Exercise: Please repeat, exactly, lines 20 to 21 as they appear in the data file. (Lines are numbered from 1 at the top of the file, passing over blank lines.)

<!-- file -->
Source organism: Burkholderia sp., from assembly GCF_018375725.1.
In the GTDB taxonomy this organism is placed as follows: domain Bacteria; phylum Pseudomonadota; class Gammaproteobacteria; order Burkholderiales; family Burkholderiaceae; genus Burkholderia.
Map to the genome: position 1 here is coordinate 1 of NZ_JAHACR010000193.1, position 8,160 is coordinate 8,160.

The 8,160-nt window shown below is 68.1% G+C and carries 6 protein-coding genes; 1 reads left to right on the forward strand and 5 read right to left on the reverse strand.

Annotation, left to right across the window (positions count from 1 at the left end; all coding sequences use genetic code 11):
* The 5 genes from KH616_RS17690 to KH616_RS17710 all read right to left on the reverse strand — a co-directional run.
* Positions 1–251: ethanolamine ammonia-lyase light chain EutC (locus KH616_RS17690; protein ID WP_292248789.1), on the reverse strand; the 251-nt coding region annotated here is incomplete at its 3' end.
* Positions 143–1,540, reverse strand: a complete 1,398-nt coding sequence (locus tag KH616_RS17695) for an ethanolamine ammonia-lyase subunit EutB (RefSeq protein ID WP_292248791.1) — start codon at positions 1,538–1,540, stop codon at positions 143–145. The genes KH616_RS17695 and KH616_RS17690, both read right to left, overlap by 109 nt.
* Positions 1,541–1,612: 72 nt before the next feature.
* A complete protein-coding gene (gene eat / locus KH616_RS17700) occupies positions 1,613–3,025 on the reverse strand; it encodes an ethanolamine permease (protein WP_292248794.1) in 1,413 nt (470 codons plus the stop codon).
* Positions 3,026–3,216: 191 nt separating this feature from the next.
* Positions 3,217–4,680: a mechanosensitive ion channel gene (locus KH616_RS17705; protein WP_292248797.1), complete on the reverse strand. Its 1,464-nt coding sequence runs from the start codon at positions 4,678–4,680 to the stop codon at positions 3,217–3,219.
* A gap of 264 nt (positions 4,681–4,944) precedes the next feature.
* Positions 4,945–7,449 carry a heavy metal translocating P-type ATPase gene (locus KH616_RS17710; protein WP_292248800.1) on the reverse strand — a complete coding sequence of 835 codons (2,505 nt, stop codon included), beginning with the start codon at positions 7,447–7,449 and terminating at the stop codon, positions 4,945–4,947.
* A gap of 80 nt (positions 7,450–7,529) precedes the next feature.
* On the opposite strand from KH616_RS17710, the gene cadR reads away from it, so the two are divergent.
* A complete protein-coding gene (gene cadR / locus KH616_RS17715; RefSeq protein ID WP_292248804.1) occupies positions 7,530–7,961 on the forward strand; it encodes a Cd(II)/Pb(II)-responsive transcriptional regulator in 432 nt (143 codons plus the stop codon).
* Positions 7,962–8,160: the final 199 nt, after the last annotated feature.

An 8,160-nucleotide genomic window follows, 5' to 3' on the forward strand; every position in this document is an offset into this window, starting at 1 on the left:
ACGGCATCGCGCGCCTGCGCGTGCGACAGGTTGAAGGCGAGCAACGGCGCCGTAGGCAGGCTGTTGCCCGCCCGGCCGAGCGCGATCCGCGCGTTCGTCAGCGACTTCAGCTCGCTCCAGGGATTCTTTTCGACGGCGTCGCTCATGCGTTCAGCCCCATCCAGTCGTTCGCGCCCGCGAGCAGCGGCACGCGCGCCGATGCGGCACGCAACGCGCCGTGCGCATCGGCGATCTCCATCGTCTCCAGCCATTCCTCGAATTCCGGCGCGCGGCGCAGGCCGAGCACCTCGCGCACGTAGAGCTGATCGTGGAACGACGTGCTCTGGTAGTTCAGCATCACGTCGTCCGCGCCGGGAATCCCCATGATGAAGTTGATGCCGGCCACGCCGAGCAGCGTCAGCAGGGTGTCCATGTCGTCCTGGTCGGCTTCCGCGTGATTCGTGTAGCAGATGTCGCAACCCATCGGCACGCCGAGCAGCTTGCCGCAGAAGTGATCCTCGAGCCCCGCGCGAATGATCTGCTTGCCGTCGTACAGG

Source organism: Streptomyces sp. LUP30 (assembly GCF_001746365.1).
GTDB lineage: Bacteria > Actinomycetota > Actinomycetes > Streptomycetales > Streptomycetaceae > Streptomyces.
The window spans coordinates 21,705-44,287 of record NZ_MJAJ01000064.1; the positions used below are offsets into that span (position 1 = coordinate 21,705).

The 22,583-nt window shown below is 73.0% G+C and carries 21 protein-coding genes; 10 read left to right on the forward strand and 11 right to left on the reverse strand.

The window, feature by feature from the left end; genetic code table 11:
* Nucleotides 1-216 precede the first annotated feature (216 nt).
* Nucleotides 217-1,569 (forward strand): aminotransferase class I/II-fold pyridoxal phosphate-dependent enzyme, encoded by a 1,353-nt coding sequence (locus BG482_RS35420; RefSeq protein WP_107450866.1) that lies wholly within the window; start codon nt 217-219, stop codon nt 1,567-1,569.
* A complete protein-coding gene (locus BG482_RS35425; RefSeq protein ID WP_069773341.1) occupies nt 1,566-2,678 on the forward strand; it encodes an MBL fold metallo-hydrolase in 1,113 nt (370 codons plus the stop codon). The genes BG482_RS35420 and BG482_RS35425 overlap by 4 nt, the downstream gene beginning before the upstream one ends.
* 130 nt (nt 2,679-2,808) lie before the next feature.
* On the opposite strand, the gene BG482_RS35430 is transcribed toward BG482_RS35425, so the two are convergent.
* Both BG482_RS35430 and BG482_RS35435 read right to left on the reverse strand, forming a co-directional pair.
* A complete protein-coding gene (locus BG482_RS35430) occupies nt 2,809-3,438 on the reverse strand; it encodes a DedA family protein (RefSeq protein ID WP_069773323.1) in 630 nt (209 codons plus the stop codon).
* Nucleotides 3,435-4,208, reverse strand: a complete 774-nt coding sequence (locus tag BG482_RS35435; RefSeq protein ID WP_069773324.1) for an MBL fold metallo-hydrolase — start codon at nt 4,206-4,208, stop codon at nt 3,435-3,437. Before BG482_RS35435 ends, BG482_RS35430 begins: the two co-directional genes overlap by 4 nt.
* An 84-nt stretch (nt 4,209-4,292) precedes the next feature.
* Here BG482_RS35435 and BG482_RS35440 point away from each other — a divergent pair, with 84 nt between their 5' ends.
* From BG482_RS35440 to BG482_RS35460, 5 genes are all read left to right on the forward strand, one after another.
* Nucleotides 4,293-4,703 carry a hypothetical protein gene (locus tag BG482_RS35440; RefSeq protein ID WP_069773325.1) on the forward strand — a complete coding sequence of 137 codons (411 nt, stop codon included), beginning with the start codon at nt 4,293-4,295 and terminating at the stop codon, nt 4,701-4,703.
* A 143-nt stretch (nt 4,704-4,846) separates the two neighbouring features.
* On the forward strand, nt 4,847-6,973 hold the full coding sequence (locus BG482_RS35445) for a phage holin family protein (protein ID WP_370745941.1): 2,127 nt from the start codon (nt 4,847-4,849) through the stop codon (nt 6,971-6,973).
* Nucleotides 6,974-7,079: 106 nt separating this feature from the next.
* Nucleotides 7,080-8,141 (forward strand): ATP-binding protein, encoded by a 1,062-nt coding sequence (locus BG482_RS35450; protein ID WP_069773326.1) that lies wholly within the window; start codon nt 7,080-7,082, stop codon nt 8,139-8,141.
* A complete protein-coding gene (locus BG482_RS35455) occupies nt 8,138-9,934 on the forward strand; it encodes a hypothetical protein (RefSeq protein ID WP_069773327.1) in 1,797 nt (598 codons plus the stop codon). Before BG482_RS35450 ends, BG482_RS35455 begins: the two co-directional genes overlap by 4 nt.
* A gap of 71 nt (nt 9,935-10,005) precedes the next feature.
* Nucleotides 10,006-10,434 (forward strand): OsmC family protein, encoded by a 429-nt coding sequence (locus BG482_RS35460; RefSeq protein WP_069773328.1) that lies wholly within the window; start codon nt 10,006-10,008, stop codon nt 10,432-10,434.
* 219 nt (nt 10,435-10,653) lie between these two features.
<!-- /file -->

ACGGCATCGCGCGCCTGCGCGTGCGACAGGTTGAAGGCGAGCAACGGCGCCGTAGGCAGGCTGTTGCCCGCCCGGCCGAGCGCGATCCGCGCGTTCGTCAGCGACTTCAGCTCGCTCCAGGGATTCTTTTCGACGGCGTCGCTCATGCGTTCAGCCCCATCCAGTCGTTCGCGCCCGCGAGCAGCGGCACGCGCGCCGATGCGGCACGCAACGCGCCGTGCGCATCGGCGATCTCCATCGTCTCCAGCCATTCCTCGAATTCCGGCGCGCGGCGCAGGCCGAGCACCTCGCGCACGTAGAGCTGATCGTGGAACGACGTGCTCTGGTAGTTCAGCATCACGTCGTCCGCGCCGGGAATCCCCATGATGAAGTTGATGCCGGCCACGCCGAGCAGCGTCAGCAGGGTGTCCATGTCGTCCTGGTCGGCTTCCGCGTGATTCGTGTAGCAGATGTCGCAACCCATCGGCACGCCGAGCAGCTTGCCGCAGAAGTGATCCTCGAGCCCCGCGCGAATGATCTGCTTGCCGTCGTACAGG

Source organism: Streptomyces sp. LUP30 (assembly GCF_001746365.1).